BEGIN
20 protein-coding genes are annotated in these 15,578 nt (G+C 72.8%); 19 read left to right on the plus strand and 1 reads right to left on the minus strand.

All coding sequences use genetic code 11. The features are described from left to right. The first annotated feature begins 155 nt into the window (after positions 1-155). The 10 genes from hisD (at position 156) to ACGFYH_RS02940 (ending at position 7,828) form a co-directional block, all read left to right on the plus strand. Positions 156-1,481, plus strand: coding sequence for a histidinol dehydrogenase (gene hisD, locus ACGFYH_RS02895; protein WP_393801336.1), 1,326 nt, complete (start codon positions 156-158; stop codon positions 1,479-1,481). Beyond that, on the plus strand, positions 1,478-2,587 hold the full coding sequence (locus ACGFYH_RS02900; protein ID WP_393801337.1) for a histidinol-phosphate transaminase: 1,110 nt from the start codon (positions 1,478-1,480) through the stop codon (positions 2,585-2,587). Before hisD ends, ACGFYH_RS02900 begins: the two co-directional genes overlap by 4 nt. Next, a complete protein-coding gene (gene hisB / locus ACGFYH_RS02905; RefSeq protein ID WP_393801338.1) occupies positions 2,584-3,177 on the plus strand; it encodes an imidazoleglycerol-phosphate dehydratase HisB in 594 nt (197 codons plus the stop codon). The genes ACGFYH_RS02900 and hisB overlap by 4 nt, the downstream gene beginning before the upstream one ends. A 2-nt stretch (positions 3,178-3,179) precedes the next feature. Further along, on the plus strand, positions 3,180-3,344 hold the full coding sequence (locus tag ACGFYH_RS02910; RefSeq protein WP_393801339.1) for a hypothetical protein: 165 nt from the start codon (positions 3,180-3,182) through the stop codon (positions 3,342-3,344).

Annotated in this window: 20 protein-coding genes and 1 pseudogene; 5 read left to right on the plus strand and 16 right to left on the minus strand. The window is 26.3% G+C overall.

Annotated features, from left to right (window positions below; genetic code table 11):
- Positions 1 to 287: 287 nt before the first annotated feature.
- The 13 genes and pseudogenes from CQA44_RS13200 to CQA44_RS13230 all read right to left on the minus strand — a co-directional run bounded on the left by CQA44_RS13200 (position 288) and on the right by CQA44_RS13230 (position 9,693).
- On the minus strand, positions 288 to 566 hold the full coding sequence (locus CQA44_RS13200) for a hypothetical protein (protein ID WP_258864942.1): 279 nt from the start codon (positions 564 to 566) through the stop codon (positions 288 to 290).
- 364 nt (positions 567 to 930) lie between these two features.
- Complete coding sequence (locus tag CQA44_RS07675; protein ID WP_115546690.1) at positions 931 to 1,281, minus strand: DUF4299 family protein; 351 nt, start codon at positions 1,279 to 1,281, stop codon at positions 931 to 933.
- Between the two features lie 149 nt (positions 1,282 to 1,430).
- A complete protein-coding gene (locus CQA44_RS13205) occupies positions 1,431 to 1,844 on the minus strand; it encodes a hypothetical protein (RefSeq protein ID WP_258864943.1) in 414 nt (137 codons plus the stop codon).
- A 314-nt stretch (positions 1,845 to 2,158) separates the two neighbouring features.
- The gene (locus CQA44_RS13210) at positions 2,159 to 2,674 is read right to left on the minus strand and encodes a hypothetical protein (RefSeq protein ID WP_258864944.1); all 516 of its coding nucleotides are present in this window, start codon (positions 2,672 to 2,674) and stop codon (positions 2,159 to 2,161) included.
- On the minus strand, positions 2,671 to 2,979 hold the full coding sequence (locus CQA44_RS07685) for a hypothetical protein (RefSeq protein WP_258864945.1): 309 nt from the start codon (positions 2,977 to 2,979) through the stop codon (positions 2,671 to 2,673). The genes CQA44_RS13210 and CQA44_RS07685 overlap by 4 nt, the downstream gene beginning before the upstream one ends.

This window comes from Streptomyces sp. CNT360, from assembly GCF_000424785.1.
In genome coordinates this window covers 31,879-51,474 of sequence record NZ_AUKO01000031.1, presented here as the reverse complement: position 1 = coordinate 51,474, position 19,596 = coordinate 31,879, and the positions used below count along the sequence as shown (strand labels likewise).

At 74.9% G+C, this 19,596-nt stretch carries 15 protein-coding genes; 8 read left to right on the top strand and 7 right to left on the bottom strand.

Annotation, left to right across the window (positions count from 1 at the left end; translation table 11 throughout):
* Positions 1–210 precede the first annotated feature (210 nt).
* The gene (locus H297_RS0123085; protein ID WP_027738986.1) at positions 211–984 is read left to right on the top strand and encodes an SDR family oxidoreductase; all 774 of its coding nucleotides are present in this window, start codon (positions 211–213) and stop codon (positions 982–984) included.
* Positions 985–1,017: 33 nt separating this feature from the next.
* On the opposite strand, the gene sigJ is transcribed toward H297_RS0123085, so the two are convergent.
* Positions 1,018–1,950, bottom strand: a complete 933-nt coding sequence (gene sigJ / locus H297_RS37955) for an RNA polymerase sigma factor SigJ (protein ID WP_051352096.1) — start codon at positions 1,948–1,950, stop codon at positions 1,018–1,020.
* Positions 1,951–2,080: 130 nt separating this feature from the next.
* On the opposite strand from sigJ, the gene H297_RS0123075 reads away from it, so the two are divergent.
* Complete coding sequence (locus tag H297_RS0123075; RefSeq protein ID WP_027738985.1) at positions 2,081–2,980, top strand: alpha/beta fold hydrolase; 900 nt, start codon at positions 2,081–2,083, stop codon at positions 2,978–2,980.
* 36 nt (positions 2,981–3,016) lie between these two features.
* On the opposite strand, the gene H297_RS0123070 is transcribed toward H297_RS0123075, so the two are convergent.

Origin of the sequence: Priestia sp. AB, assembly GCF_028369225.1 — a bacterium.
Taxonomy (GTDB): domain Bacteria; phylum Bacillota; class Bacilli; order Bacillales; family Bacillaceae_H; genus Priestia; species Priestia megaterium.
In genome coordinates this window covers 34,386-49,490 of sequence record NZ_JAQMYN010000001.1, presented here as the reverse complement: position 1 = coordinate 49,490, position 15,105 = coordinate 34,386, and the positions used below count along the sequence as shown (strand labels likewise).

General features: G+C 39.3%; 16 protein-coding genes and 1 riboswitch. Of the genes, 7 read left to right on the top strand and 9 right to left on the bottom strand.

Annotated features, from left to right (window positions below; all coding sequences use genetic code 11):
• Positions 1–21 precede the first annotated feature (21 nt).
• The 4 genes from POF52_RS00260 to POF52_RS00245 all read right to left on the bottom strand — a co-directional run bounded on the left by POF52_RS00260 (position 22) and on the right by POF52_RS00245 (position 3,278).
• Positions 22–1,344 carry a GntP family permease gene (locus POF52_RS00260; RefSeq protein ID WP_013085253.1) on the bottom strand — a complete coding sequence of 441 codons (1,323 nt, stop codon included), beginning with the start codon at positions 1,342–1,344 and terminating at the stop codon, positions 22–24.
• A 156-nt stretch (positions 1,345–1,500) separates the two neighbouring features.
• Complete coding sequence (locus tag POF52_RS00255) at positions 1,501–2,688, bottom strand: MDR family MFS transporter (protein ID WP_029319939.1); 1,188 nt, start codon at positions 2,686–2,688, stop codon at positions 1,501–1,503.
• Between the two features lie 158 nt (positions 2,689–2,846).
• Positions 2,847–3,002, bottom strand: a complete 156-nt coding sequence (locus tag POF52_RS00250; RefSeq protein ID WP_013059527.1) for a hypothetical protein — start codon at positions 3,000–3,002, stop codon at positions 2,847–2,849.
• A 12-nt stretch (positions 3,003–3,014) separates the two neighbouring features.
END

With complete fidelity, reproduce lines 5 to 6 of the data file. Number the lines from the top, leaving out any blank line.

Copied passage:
- Positions 1 to 287: 287 nt before the first annotated feature.
- The 13 genes and pseudogenes from CQA44_RS13200 to CQA44_RS13230 all read right to left on the minus strand — a co-directional run bounded on the left by CQA44_RS13200 (position 288) and on the right by CQA44_RS13230 (position 9,693).